DHAKA (Reuters) - Bangladesh will lower tax on rice imports in a bid to cool record-high local prices amid dwindling state reserves, the country’s commerce minister said on Tuesday.
Domestic rice prices reached an all-time high in May after flash floods hit local output and state rice stocks plunged to 10-year lows.
“We have decided to reduce the import duty to 10 percent from the current 28 percent,” Commerce Minister Tofail Ahmed told reporters.
The price of rice will come down by 6 taka per kg as a result of the tax change, the minister said.
High demand from Bangladesh, the world’s fourth-biggest rice producer, could underpin prices in major exporters such as Vietnam, Thailand and India.
Bangladesh is set to import 200,000 tonnes of white rice at $430 a tonne and 50,000 tonnes of parboiled rice at $470 a tonne from Vietnam in a government-to-government deal, said Ataur Rahman, additional secretary at the food ministry.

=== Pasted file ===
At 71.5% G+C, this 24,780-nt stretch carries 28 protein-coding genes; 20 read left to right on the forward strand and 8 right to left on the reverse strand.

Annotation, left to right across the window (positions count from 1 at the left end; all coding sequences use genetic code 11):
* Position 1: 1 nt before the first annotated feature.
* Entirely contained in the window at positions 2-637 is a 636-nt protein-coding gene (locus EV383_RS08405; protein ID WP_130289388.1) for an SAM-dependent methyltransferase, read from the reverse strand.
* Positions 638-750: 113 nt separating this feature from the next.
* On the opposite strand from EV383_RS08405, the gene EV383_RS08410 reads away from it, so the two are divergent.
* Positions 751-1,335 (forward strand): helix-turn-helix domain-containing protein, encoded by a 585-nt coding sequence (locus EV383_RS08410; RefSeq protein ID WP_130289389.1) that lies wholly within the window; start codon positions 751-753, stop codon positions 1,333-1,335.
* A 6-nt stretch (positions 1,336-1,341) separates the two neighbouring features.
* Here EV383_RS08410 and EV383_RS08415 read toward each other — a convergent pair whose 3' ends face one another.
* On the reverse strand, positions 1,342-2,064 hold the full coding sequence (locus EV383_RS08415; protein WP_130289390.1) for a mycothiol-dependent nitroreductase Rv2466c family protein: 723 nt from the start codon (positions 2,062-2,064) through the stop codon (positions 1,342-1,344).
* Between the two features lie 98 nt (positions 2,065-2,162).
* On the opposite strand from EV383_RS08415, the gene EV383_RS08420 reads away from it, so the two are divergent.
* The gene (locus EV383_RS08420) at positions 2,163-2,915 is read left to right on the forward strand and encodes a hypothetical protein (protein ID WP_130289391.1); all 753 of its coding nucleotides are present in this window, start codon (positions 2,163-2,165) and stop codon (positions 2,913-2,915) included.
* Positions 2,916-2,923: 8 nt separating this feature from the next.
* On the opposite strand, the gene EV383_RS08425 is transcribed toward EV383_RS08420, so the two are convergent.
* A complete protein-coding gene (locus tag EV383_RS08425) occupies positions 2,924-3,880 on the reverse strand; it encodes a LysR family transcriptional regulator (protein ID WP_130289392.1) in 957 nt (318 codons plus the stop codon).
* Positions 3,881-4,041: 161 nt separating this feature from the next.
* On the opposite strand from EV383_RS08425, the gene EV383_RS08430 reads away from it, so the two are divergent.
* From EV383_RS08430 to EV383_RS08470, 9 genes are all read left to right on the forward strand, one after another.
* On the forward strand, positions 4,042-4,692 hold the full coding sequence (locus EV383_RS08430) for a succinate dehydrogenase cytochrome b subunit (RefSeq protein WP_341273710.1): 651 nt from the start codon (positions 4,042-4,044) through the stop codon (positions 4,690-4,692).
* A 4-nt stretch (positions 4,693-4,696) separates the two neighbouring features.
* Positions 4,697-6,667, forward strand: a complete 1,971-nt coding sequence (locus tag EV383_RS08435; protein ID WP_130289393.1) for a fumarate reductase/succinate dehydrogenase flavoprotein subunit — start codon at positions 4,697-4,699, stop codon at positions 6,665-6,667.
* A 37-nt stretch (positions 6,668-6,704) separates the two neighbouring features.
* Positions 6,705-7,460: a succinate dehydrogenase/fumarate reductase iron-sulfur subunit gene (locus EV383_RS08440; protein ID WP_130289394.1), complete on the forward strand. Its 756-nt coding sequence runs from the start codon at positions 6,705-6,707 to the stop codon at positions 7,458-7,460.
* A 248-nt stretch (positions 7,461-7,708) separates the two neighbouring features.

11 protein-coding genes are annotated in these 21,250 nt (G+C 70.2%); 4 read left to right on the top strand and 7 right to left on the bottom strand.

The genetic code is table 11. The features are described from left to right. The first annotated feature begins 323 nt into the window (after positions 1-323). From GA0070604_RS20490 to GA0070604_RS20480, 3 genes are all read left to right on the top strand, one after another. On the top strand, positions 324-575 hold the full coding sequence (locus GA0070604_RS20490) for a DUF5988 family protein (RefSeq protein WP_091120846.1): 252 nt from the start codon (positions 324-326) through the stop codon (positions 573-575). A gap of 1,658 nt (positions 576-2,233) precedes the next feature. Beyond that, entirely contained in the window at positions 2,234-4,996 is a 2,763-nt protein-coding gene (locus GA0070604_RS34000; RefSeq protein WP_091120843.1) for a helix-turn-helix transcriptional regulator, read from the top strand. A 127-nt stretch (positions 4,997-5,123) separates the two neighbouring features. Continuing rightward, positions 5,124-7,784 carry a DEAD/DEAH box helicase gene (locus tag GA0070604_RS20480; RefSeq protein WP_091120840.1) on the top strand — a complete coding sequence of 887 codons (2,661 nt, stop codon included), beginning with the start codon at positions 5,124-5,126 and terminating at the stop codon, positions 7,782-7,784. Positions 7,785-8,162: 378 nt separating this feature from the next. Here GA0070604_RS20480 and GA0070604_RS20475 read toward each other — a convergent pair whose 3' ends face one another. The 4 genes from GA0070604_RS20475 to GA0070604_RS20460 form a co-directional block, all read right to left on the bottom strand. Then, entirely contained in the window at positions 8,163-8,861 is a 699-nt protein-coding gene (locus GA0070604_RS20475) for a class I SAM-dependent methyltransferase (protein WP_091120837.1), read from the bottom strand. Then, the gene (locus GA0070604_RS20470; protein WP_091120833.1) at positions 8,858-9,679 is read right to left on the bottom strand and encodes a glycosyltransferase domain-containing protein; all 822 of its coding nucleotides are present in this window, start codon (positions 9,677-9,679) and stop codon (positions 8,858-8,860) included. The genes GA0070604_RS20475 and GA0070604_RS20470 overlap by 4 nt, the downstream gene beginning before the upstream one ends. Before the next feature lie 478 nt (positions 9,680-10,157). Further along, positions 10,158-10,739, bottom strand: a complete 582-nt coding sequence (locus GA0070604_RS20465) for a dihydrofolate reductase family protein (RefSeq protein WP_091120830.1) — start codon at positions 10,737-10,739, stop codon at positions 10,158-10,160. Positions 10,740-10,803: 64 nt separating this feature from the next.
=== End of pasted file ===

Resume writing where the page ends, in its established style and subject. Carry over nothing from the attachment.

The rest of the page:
The rice will be shipped in 60 days, with the first consignment expected to arrive in 15 days, Rahman told Reuters last week.
The rates are sharply higher than what it is paying for through tenders. Bangladesh is buying 50,000 tonnes of white rice at $406.48 a tonne and 100,000 tonnes of parboiled rice at $427.85 and $445.11 a tonne through tenders.
The government is also in talks with Thailand and India to import rice to replenish reserves.
Separately, Bangladesh’s central bank has ordered banks to allow traders to import rice without any deposit against letters of credit.
Traders and officials say Bangladesh could emerge as a major importer of rice this year. It was ranked as the fourth-largest importer by the U.S. Department of Agriculture in 2011.
The Bangladesh government has not imported rice since then, although private traders have done so, mostly from India.
Bangladesh produces around 34 million tonnes of rice annually but uses almost all its production to feed its population of 160 million. It often requires imports to cope with shortages caused by floods or droughts.
($1 = 81 taka)
Reporting by Ruma Paul; editing by Alexander Smith